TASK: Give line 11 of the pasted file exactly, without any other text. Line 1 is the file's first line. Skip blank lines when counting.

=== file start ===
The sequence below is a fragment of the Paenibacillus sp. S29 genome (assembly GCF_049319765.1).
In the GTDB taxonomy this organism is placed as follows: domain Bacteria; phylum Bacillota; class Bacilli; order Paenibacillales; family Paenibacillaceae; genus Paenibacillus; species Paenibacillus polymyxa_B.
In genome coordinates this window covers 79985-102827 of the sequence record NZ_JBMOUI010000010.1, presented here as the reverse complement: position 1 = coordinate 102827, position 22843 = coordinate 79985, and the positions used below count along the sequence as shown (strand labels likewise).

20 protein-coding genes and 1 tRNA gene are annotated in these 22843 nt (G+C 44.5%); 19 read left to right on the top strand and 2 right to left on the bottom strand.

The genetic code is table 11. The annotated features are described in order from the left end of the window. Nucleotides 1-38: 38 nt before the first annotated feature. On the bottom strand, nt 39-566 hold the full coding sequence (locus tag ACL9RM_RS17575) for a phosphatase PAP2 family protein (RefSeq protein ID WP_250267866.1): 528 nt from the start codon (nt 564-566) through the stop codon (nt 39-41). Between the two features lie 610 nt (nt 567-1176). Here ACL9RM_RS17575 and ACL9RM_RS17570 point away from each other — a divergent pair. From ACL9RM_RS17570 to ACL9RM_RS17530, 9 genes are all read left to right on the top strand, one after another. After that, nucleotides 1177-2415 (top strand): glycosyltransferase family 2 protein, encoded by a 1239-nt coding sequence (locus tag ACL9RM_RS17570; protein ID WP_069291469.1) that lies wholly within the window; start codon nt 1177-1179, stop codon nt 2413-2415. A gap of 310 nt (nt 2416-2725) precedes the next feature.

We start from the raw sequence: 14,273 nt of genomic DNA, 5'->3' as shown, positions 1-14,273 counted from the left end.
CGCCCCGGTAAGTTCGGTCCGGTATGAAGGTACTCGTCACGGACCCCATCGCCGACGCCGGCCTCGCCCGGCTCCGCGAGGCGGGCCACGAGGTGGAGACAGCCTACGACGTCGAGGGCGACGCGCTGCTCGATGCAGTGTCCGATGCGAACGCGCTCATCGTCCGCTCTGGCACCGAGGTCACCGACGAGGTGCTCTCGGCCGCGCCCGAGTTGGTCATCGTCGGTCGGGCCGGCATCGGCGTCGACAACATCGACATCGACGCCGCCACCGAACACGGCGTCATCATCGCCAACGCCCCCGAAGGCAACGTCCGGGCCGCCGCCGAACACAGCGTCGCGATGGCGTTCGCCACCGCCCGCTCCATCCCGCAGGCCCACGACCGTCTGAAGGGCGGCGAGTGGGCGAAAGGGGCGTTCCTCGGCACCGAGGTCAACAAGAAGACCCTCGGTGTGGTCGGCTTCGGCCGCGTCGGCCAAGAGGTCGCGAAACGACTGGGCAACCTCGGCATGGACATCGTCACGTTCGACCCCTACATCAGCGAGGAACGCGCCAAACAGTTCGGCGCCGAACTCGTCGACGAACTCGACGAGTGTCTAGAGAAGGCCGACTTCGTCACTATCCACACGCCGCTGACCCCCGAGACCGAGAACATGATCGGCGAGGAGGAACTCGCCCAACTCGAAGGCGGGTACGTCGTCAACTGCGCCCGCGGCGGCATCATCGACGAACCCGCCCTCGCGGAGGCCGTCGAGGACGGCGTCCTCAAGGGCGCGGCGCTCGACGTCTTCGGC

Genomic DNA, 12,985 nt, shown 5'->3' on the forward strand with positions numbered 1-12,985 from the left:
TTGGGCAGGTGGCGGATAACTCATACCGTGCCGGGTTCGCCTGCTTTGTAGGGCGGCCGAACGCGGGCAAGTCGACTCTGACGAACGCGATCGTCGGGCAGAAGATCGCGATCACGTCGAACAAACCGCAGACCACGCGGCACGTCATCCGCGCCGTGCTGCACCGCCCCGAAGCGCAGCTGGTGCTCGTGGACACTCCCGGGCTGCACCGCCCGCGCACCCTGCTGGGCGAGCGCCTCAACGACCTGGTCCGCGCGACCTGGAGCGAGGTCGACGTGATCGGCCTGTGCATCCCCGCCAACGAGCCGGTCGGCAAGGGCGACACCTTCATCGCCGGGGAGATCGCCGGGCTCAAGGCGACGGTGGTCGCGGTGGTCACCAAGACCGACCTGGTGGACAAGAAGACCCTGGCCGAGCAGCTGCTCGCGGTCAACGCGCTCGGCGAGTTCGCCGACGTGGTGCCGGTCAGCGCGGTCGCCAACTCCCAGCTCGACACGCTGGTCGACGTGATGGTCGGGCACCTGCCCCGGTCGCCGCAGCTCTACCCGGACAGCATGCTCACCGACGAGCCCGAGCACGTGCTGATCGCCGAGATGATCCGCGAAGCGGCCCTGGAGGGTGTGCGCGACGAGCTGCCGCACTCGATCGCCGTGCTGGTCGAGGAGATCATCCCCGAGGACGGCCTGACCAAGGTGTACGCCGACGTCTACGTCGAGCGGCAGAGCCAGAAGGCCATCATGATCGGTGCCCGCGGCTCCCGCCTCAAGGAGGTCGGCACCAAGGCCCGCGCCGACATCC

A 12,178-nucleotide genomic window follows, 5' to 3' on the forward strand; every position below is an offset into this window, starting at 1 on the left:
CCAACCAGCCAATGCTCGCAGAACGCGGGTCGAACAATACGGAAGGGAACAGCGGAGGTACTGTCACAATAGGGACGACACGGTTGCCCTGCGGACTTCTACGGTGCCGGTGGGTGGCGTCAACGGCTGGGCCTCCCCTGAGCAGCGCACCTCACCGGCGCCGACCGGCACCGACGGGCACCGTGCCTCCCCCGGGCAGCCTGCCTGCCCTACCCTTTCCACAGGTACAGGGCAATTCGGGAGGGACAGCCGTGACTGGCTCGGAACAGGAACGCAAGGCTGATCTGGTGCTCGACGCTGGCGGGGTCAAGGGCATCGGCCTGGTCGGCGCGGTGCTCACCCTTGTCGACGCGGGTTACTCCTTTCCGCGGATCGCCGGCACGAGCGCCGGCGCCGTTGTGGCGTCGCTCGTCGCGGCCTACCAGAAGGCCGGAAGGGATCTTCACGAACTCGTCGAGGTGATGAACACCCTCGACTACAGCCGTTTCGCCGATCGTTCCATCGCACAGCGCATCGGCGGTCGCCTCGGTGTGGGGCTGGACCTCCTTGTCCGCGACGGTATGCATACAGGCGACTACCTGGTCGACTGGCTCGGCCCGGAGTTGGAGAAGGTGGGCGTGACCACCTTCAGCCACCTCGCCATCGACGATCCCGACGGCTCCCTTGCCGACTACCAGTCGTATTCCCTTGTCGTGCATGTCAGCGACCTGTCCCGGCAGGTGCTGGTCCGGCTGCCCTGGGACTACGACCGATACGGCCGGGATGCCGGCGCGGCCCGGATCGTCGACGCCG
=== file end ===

CCAACCAGCCAATGCTCGCAGAACGCGGGTCGAACAATACGGAAGGGAACAGCGGAGGTACTGTCACAATAGGGACGACACGGTTGCCCTGCGGACTTCTACGGTGCCGGTGGGTGGCGTCAACGGCTGGGCCTCCCCTGAGCAGCGCACCTCACCGGCGCCGACCGGCACCGACGGGCACCGTGCCTCCCCCGGGCAGCCTGCCTGCCCTACCCTTTCCACAGGTACAGGGCAATTCGGGAGGGACAGCCGTGACTGGCTCGGAACAGGAACGCAAGGCTGATCTGGTGCTCGACGCTGGCGGGGTCAAGGGCATCGGCCTGGTCGGCGCGGTGCTCACCCTTGTCGACGCGGGTTACTCCTTTCCGCGGATCGCCGGCACGAGCGCCGGCGCCGTTGTGGCGTCGCTCGTCGCGGCCTACCAGAAGGCCGGAAGGGATCTTCACGAACTCGTCGAGGTGATGAACACCCTCGACTACAGCCGTTTCGCCGATCGTTCCATCGCACAGCGCATCGGCGGTCGCCTCGGTGTGGGGCTGGACCTCCTTGTCCGCGACGGTATGCATACAGGCGACTACCTGGTCGACTGGCTCGGCCCGGAGTTGGAGAAGGTGGGCGTGACCACCTTCAGCCACCTCGCCATCGACGATCCCGACGGCTCCCTTGCCGACTACCAGTCGTATTCCCTTGTCGTGCATGTCAGCGACCTGTCCCGGCAGGTGCTGGTCCGGCTGCCCTGGGACTACGACCGATACGGCCGGGATGCCGGCGCGGCCCGGATCGTCGACGCCG